Butler’s Quickfire guide to Portuguese wine

March 06, 2018

Butler’s Quickfire guide to Portuguese wine

This month, and most months for that matter we are all about Portugal. Nestled on the Atlantic coast of Europe and bursting with a broad range of delicious wines which happen to also be some of the best value around, this guide will help you know where to look and when.

Vinho Verde

In the far north of the country bordering Spain, Vinho Verde is notorious for its super fresh white wines. Named after the region itself, ‘Vinho Verde’ can be made from a spread of grapes with the top quality offerings being often purely Alvarinho, but the hallmarks are relatively low alcohol (8-12%), bright fresh fruit and often a little sparkle on opening. Perfect for a sunshine, an aperitif or to freshen up the day.

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Bairrada

Enjoying a relatively cool climate Bairrada plays home to some of Portugal's most defining wines and traditional styles. Traditionally the dominant red varietal Baga produced rustic, gripping red wines not for the faint hearted though progress in winemaking and international varietals have tempered this somewhat. Whites can be the curiously aromatic Fernao Pires, a grape gaining traction as very interesting around the world or blends of zesty, bright Bical & Arinto.

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Lisboa

Running along the coast around the Lisbon, Lisboa is responsible for a sizeable chunk of national production. National varieties are complemented by de-regulation allowing international grapes like Cabernet Sauvignon, Sauvignon Blanc & Chardonnay. A large climatic range creates a melting pot of styles and wines.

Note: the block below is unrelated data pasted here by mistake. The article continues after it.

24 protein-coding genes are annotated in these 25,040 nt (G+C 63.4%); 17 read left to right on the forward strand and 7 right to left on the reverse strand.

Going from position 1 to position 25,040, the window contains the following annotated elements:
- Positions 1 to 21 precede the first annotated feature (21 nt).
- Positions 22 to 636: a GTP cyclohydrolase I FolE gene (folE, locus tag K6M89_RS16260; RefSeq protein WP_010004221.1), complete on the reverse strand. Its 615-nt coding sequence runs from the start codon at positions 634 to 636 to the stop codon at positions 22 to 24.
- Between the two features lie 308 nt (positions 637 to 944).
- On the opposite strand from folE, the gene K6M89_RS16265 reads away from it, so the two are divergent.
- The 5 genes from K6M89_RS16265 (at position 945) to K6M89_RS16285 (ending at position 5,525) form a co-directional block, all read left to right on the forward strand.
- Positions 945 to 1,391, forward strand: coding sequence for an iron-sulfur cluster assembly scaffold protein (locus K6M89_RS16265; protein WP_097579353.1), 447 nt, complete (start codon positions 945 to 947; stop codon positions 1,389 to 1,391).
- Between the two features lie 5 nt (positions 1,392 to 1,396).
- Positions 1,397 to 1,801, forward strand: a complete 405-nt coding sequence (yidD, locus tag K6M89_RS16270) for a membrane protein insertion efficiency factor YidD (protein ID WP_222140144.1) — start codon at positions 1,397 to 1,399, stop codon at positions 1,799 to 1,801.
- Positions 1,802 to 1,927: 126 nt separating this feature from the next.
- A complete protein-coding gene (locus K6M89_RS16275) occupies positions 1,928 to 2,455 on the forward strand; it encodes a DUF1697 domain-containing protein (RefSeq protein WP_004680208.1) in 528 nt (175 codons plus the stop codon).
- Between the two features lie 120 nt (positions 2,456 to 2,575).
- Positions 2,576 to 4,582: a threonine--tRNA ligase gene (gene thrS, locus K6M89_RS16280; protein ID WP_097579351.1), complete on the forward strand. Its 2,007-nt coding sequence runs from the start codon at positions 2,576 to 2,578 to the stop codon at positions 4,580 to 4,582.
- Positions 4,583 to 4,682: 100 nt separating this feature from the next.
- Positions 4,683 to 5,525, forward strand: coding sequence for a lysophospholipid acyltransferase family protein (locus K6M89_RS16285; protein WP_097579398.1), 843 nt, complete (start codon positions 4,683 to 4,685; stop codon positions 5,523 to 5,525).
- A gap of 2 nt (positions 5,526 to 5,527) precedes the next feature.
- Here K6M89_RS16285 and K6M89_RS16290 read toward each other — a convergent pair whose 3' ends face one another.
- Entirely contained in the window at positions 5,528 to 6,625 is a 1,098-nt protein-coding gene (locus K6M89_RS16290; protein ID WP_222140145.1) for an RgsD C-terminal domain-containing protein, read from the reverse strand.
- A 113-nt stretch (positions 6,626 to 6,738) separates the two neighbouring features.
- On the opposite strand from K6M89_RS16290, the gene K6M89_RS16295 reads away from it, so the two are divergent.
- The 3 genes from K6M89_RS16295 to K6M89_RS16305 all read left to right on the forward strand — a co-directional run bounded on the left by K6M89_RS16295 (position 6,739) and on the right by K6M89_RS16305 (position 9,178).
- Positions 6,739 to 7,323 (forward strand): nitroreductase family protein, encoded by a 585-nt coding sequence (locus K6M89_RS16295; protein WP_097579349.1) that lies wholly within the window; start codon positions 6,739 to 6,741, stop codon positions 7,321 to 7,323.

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Douro

Traditionally home to the world famous Port style wines and stretching across portugal almost to the Spanish border, dramatic terraced valley walls provide fantastic aspect and the region is suited perfectly to the growth of powerful, full bodied wines. Traditionally the core varietals of Touriga nacional, Touriga Franca, Tinta Barroca, Tinta Roriz & Tinto Cao dominated however some wildcards now creep in. In the past few decades the production of top quality unfortified wines have blossomed here with many traditional Port producers now onboard.

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Dao

Lying inland and sheltered by a series of mountainous areas, Dao receives large amounts of sunlight and minimal trouble with the weather. It sits at on a relatively high plateau, and as a result has its own rather different climate. Cooler temperatures offer a longer growing season, and with ample sunlight the wines share potent body and structure, but have sufficient acidity that they can age rather well. The whites from here can be top drawer, some from the Encruzado varietal can be very Burgundian. Rich and full bodied with great acidity they are often barrel fermented for bonus complexity.

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Alentejo

Vast in scale and production, Alentejo producers a spread of the countries best value red and whites. Lots of Aragonez and Alicante Bouschet on the red front, and whites an eclectic spread.

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Madeira

The volcanic island, a perfect home for a supervillain or more conveniently, the production of top quality fortified wines. Ripping winds and a cool climate mean the local grapes have ultra high acidity, with fermentation stopped through fortification wines are placed high in the rafters of hot warehouses to age, the sugars caramelising on the wood and producing the spectacular range of flavours unique to the Island. Wines span from bone dry Sercial to luscious Malvasia, and they can literally go for centuries. It's not uncommon to see wines from the 17th & 18th centuries on the market, should you be so inclined. A source of sensational value.

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